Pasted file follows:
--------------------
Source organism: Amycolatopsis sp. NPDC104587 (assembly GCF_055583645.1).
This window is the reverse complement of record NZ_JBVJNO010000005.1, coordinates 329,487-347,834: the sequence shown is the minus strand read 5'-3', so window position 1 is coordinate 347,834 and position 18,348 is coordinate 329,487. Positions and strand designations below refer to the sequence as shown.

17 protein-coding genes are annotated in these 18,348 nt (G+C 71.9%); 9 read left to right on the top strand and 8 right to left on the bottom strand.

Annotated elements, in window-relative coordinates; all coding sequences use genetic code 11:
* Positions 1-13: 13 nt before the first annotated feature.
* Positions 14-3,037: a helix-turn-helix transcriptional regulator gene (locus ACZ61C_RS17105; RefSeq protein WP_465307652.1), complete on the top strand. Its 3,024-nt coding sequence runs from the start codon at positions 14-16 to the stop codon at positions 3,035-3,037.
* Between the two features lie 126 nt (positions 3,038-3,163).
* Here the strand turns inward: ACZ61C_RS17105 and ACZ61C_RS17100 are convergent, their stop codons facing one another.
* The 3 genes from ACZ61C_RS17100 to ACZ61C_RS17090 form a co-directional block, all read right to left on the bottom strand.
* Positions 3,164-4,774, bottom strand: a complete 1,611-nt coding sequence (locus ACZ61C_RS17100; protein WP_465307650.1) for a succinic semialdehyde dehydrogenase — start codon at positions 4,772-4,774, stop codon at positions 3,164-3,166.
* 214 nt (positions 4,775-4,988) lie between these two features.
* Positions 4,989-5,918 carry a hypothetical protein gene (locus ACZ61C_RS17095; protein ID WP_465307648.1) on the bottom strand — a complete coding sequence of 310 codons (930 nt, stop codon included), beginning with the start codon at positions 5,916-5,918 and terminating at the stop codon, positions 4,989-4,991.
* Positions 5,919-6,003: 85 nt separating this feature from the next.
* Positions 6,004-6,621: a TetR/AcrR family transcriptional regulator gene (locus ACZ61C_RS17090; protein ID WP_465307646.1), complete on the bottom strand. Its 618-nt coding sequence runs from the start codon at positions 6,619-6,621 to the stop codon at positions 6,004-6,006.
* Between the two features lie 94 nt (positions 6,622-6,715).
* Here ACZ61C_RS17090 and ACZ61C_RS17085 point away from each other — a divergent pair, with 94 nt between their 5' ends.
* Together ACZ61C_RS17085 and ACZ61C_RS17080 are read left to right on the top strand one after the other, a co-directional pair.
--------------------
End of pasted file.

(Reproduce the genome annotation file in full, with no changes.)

Source organism: Amycolatopsis sp. NPDC104587 (assembly GCF_055583645.1).
This window is the reverse complement of record NZ_JBVJNO010000005.1, coordinates 329,487-347,834: the sequence shown is the minus strand read 5'-3', so window position 1 is coordinate 347,834 and position 18,348 is coordinate 329,487. Positions and strand designations below refer to the sequence as shown.

17 protein-coding genes are annotated in these 18,348 nt (G+C 71.9%); 9 read left to right on the top strand and 8 right to left on the bottom strand.

Annotated elements, in window-relative coordinates; all coding sequences use genetic code 11:
* Positions 1-13: 13 nt before the first annotated feature.
* Positions 14-3,037: a helix-turn-helix transcriptional regulator gene (locus ACZ61C_RS17105; RefSeq protein WP_465307652.1), complete on the top strand. Its 3,024-nt coding sequence runs from the start codon at positions 14-16 to the stop codon at positions 3,035-3,037.
* Between the two features lie 126 nt (positions 3,038-3,163).
* Here the strand turns inward: ACZ61C_RS17105 and ACZ61C_RS17100 are convergent, their stop codons facing one another.
* The 3 genes from ACZ61C_RS17100 to ACZ61C_RS17090 form a co-directional block, all read right to left on the bottom strand.
* Positions 3,164-4,774, bottom strand: a complete 1,611-nt coding sequence (locus ACZ61C_RS17100; protein WP_465307650.1) for a succinic semialdehyde dehydrogenase — start codon at positions 4,772-4,774, stop codon at positions 3,164-3,166.
* 214 nt (positions 4,775-4,988) lie between these two features.
* Positions 4,989-5,918 carry a hypothetical protein gene (locus ACZ61C_RS17095; protein ID WP_465307648.1) on the bottom strand — a complete coding sequence of 310 codons (930 nt, stop codon included), beginning with the start codon at positions 5,916-5,918 and terminating at the stop codon, positions 4,989-4,991.
* Positions 5,919-6,003: 85 nt separating this feature from the next.
* Positions 6,004-6,621: a TetR/AcrR family transcriptional regulator gene (locus ACZ61C_RS17090; protein ID WP_465307646.1), complete on the bottom strand. Its 618-nt coding sequence runs from the start codon at positions 6,619-6,621 to the stop codon at positions 6,004-6,006.
* Between the two features lie 94 nt (positions 6,622-6,715).
* Here ACZ61C_RS17090 and ACZ61C_RS17085 point away from each other — a divergent pair, with 94 nt between their 5' ends.
* Together ACZ61C_RS17085 and ACZ61C_RS17080 are read left to right on the top strand one after the other, a co-directional pair.